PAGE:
Schrock's Week 9 takeaways: Kyler, Tua show 49ers need QB change


The NFL is filled with dynamic, young quarterbacks. In an era that will be defined by Kyler Murray and others, the 49ers are left without the most important piece of the team-building puzzle.

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Week 9 of the NFL season was a patented "WTF" week that comes once or twice a year.

The NFC showdown of the year -- Bucs vs. Saints part two -- was a complete snoozer as the Saints steamrolled over Tom Brady and Antonio Brown. The Tampa Bay Buccaneers had looked dominant over the last month and then got taken out back and smacked around by a team that had been unimpressive through eight weeks. 

Are the Saints the NFC's best team? Your guess is as good as mine. 

A week after blasting the 49ers out of the playoff picture, the Seattle Seahawks strolled into The Ralph and got eviscerated by Josh Allen and the Buffalo Bills, making the NFC West race an eight-week cage fight between Russell Wilson, Jared Goff and Kyler Murray. 

Speaking of Murray, he and Tua Tagovailoa put on a show in the desert as the NFL's new era of quarterbacks continues to impress. 

Let's get to what we think we learned from Week 9.


Well, that was ugly. 

Over the past month, many, myself included, believed the Bucs were head and shoulders above the rest of the NFC. They made a statement in throttling the Green Bay Packers and, now fully healthy, would do so against an aging Drew Brees and the Saints.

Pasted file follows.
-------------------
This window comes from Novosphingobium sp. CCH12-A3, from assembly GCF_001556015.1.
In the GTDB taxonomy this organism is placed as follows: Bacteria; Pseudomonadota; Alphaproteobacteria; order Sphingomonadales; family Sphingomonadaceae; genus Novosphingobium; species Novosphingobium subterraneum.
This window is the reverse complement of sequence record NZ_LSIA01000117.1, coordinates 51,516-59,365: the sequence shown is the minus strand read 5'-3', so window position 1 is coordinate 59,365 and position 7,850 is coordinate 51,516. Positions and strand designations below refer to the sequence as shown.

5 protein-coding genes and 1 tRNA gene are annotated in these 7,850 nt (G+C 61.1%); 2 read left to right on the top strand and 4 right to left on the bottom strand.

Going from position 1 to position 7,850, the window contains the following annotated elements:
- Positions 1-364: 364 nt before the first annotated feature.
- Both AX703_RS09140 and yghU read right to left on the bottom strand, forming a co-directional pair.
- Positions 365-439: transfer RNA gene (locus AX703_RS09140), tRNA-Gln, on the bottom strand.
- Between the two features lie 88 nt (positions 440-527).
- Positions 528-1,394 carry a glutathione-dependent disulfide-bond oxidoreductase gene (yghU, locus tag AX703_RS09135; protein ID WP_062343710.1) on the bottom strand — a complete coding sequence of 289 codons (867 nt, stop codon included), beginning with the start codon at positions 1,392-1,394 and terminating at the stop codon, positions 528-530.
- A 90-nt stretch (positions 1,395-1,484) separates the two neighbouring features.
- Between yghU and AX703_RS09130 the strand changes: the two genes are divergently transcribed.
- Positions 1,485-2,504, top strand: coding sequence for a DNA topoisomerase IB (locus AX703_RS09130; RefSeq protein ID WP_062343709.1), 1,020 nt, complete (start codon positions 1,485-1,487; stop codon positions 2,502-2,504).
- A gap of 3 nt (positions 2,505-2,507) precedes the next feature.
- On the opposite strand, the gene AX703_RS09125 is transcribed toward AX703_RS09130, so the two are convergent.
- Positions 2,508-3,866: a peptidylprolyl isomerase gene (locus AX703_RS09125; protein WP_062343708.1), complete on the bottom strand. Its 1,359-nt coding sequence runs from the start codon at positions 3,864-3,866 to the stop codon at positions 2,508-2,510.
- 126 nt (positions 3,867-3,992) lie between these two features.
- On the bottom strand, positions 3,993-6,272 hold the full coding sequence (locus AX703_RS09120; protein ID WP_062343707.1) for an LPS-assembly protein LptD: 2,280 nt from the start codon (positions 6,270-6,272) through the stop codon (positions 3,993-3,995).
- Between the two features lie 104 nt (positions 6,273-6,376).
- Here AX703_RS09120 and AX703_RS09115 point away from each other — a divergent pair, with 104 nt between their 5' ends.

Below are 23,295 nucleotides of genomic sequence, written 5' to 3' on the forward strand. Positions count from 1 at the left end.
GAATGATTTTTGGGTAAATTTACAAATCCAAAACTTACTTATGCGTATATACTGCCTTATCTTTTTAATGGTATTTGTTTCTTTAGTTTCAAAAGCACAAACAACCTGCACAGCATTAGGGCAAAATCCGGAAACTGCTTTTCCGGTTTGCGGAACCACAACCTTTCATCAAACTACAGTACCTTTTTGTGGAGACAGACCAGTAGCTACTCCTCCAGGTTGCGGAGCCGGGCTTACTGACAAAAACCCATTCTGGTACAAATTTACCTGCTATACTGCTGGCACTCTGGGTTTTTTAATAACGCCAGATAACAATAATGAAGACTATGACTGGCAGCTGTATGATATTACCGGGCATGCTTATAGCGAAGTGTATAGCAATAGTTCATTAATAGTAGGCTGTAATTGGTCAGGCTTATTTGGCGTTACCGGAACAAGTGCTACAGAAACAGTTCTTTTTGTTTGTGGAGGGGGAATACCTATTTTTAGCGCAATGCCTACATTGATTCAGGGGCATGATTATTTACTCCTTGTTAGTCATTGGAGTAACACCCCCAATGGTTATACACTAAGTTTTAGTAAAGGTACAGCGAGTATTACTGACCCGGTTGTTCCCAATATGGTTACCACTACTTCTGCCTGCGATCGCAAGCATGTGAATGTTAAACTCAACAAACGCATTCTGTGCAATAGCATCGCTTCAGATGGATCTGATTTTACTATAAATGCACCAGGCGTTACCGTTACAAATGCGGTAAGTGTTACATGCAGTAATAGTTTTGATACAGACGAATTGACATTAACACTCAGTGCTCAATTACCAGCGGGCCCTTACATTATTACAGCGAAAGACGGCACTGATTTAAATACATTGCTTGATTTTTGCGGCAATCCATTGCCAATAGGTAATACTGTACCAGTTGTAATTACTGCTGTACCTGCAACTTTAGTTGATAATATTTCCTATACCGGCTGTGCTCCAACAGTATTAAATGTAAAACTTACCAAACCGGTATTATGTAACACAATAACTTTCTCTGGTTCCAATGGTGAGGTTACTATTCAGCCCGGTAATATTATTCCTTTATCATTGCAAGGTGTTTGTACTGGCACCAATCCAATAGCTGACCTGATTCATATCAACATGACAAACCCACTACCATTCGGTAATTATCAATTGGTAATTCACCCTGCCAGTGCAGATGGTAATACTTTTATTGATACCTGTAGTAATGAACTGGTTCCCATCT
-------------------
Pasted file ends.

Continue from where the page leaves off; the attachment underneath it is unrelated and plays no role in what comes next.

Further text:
Things didn't go according to plan. 

The Saints dominated every aspect of Sunday night's prize fight, holding Brady to 203 yards and forcing three interceptions in a 38-3 thumping at Tompa Bay. 

The fully operational Saints looked like the team we expected to see at the start of the year. They carved up what has been one of the NFL's best defenses like Michael Myers chops up the inhabitants of Haddonfield.

They were equally impressive on defense, making sure Brady spent more time inspecting the grass than connecting with his best friend Antonio Brown.

We ask that you give Brady the time and space he needs to come to terms with what was an out and out shellacking he has rarely suffered in his career.